MICHAEL: Yeah. Well, one of the things -- I once pitched a story, and the people at Google gave me a very quick and a very swift no. And I probably should have pitched it a different way.
But I noticed that essentially Google around the time of the innocence of Muslims controversy was acting essentially as a parallel state department. I mean, they were interfacing with foreign governments. They are talking about policy and about what stuff that their citizens can see.
And that gave me, you know, this sort of free speech absolutist, a sort of a chill. And somebody also who doesn't want the government involved in this and saying what Google can and cannot do.
I do not think they're a public utility. There are plenty of other options. I mean, if it's a case -- if it's a monopoly of one internet provider that is, you know, running the show in an entire city, that's problematic. But, you know, there is Yahoo. There are other search engines out there. But, yeah, there isn't any easy answer to this, other than to kick up a lot of, you know, dust when this happens. You notice that the ACLU, for instance, has been pilloried by so many people, I think primarily on the left, for saying that these guys that are marching in their jackboots and shaved heads through Charlottesville have the right to do that. I mean, I think the first battle is convincing people, as you said, about understanding constitutional rights. But people do have the right to these opinions. And we have a right to debate them. And we should debate them. I think the biggest problem right now is the fact that, you know -- you know, younger people today -- and people I talk to routinely, don't believe that free speech should be an unfettered right. They believe it's something that should be qualified, if it lurches into the territory of, you know, racism, sexism, homophobia, et cetera. That is my bigger concern. Because I don't see it -- right now, I see, you know, Facebook sort of regulating stuff in their own way, but I see a lot of people going away from Facebook.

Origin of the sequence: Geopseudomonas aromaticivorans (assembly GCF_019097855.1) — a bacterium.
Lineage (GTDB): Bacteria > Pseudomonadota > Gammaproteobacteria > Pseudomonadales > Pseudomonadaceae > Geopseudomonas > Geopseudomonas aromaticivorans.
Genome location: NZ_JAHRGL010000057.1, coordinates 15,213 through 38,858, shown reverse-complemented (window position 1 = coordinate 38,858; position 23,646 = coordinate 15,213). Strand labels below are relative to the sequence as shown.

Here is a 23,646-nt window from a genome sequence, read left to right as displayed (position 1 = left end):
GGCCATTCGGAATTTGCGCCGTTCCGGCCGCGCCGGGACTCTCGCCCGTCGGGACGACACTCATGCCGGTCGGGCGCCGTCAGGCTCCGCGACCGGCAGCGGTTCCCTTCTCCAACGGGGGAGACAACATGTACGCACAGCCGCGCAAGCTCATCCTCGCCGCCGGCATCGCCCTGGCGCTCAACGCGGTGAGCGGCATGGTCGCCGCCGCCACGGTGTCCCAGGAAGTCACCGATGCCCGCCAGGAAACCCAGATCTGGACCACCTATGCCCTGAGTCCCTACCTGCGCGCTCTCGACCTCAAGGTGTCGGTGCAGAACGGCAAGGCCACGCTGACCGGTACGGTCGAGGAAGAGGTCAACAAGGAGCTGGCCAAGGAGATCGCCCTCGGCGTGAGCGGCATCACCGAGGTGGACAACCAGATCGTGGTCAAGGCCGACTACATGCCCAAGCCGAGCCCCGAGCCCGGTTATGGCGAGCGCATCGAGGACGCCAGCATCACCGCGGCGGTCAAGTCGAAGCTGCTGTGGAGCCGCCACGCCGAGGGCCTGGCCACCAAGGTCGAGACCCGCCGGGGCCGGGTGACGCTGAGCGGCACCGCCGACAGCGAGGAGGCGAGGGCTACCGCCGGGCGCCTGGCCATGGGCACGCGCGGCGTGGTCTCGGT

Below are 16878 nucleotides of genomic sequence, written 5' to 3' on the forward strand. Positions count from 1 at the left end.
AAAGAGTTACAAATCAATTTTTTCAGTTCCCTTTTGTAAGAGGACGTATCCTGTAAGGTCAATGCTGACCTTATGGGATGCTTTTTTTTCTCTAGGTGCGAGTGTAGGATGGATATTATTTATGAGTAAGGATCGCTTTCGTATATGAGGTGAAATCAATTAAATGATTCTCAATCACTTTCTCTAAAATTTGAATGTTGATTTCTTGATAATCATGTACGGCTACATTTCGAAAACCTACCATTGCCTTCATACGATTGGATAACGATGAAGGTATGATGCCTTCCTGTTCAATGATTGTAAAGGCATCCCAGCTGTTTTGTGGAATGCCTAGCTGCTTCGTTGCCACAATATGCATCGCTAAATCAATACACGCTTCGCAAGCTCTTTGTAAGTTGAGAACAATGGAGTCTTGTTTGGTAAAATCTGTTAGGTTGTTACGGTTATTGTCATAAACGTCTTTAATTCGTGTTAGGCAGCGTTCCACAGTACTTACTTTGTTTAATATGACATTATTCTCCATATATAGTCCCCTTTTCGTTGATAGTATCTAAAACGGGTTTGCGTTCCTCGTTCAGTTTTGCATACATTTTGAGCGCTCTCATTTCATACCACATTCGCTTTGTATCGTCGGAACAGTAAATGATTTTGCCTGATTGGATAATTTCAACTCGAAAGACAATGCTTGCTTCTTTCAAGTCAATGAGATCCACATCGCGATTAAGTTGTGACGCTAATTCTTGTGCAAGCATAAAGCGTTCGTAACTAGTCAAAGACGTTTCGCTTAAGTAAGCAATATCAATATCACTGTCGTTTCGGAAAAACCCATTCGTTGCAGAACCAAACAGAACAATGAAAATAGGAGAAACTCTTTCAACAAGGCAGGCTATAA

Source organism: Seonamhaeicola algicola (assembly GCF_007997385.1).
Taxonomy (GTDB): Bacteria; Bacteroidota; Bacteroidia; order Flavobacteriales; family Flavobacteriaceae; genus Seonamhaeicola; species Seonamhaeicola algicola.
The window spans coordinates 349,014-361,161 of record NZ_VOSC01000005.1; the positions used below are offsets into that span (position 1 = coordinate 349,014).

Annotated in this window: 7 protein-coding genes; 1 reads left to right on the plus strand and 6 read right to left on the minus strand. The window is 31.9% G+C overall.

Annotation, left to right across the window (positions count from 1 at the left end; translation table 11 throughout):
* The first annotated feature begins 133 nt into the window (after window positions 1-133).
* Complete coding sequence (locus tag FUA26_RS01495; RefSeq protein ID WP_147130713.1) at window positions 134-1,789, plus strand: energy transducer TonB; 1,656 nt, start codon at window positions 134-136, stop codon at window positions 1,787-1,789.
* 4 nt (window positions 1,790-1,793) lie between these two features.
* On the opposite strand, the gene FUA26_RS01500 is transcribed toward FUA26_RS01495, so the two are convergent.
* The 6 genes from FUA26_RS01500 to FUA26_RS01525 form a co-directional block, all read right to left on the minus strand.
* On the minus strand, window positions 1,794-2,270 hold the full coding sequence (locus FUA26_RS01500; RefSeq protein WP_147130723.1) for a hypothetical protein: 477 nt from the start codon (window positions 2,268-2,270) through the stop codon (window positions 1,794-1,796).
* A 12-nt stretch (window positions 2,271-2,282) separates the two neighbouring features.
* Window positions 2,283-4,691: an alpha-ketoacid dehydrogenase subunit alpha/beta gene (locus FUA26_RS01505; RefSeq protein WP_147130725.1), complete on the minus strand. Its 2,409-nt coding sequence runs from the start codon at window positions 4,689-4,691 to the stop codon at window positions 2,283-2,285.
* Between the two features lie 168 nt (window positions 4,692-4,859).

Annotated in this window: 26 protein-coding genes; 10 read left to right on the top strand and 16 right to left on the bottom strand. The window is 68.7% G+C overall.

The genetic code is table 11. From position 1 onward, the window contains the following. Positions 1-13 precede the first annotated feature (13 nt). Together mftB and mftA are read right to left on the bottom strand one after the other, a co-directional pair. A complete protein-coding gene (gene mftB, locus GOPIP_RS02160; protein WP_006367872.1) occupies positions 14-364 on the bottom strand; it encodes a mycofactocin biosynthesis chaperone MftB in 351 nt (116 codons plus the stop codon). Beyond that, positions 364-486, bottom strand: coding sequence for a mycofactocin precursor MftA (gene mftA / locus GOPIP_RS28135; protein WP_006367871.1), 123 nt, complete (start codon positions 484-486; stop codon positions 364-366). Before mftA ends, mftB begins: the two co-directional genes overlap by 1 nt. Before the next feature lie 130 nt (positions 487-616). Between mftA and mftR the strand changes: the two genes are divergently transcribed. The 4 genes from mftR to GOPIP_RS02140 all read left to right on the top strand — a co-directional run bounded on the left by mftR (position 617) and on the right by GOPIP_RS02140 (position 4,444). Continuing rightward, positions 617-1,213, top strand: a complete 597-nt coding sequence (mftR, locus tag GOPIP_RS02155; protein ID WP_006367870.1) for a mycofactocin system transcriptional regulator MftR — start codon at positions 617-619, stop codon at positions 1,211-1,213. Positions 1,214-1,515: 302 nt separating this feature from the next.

I don't think Facebook is going to be the biggest thing in ten years, much in the way that Internet Explorer doesn't have to be broken up by the European Union because it was going the way of the dodo. So I think the technology changes. And I think there's a lot of stuff out there, where people can get this information. It's not really going anywhere. But I don't like the mindset. That's the thing that bugs me the most, is that we really have to get rid of this stuff. If it infects people's minds, then we're done.
GLENN: Michael, thank you for your time.